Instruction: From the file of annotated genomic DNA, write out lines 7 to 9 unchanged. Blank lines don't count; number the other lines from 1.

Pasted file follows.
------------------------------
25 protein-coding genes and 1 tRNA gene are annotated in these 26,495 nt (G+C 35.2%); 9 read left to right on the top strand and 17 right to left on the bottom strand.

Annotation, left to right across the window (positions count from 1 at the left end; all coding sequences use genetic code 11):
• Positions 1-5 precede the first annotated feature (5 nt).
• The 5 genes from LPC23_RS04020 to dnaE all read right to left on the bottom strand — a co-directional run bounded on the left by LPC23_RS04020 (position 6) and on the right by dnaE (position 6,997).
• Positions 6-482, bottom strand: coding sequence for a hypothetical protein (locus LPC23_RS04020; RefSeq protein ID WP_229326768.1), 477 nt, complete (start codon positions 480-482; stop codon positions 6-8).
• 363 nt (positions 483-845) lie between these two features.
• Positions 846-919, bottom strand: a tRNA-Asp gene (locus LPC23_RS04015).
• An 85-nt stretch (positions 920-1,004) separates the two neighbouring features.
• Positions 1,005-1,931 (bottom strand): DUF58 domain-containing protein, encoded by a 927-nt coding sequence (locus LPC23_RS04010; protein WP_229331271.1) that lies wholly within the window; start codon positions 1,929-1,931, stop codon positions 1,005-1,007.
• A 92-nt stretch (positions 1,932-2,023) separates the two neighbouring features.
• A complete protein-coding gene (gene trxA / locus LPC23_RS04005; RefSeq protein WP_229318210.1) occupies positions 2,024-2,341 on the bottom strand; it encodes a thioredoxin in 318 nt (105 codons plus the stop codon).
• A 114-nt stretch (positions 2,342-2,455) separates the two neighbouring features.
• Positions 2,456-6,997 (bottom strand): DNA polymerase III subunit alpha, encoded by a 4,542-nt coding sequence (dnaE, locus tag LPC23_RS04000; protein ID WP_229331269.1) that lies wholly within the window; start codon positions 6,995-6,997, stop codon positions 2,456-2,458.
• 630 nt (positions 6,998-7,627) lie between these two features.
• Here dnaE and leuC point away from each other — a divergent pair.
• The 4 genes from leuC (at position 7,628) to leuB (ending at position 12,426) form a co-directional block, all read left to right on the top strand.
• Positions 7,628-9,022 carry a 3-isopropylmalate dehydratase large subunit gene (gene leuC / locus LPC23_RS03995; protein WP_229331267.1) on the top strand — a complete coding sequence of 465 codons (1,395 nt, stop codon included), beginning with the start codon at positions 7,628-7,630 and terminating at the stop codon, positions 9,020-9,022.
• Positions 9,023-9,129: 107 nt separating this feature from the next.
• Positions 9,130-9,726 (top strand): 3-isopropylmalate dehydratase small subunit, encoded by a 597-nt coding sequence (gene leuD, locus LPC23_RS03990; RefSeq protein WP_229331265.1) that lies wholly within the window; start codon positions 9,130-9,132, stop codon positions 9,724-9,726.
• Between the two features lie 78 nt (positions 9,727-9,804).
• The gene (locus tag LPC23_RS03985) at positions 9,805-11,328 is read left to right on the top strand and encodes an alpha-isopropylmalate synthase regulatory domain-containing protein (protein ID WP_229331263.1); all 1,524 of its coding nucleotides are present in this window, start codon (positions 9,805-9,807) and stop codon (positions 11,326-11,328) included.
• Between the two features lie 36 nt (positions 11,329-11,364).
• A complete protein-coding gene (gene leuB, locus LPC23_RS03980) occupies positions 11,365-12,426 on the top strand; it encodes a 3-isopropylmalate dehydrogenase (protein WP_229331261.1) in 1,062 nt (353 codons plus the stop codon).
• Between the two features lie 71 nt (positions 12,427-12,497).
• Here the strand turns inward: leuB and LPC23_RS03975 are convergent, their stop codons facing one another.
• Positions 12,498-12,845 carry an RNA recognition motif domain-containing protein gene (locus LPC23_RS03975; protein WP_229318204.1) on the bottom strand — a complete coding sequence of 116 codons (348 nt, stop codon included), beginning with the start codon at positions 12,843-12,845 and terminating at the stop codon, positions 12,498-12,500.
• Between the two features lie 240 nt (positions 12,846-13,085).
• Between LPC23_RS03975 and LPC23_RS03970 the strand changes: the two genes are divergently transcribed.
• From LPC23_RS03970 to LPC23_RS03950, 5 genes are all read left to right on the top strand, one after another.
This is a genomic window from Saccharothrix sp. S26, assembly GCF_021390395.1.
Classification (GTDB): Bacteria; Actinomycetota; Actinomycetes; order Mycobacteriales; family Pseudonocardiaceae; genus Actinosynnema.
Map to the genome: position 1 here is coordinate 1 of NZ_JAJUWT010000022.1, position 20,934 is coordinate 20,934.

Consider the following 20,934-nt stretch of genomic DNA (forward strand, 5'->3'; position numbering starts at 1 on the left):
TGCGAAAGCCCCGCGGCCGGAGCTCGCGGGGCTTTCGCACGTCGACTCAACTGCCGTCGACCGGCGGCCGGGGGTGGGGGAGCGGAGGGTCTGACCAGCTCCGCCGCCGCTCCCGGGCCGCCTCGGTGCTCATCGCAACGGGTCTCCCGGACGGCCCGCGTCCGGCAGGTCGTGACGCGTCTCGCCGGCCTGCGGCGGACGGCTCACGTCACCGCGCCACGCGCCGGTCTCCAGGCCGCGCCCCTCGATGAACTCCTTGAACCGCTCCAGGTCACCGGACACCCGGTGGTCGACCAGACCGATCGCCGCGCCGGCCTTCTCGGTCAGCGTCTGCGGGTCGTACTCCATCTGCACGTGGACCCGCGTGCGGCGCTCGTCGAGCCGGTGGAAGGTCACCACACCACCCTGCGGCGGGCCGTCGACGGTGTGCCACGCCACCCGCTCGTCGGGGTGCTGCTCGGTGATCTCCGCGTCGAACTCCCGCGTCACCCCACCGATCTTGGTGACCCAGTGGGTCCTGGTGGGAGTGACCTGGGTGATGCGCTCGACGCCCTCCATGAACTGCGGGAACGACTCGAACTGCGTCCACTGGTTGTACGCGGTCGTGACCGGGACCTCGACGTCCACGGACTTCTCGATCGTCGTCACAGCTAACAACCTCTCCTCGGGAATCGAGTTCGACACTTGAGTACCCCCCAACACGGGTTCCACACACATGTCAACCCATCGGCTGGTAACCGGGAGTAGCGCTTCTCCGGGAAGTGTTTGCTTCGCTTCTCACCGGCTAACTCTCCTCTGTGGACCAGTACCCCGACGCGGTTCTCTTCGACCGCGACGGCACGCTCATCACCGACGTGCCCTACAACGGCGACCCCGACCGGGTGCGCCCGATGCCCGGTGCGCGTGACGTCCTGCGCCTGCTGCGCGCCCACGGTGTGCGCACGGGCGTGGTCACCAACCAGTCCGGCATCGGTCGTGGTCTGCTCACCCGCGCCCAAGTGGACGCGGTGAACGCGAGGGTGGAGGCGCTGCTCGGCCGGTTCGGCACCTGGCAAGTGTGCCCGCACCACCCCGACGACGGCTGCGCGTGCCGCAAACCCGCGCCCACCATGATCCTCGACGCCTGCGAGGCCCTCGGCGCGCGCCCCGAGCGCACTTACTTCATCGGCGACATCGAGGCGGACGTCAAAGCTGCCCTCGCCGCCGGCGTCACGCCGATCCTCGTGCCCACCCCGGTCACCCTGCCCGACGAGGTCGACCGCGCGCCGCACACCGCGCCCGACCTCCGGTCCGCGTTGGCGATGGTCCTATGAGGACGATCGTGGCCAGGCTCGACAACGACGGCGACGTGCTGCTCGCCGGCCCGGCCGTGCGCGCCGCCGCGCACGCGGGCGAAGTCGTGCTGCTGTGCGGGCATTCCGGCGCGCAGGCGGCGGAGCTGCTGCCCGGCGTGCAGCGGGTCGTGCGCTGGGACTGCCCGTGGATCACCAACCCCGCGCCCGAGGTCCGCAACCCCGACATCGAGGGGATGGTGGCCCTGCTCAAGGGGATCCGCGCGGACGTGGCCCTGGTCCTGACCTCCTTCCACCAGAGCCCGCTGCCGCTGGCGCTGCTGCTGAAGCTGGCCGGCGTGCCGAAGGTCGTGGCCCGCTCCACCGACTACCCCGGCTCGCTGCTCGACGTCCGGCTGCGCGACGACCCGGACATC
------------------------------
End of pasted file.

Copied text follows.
• Positions 846-919, bottom strand: a tRNA-Asp gene (locus LPC23_RS04015).
• An 85-nt stretch (positions 920-1,004) separates the two neighbouring features.
• Positions 1,005-1,931 (bottom strand): DUF58 domain-containing protein, encoded by a 927-nt coding sequence (locus LPC23_RS04010; protein WP_229331271.1) that lies wholly within the window; start codon positions 1,929-1,931, stop codon positions 1,005-1,007.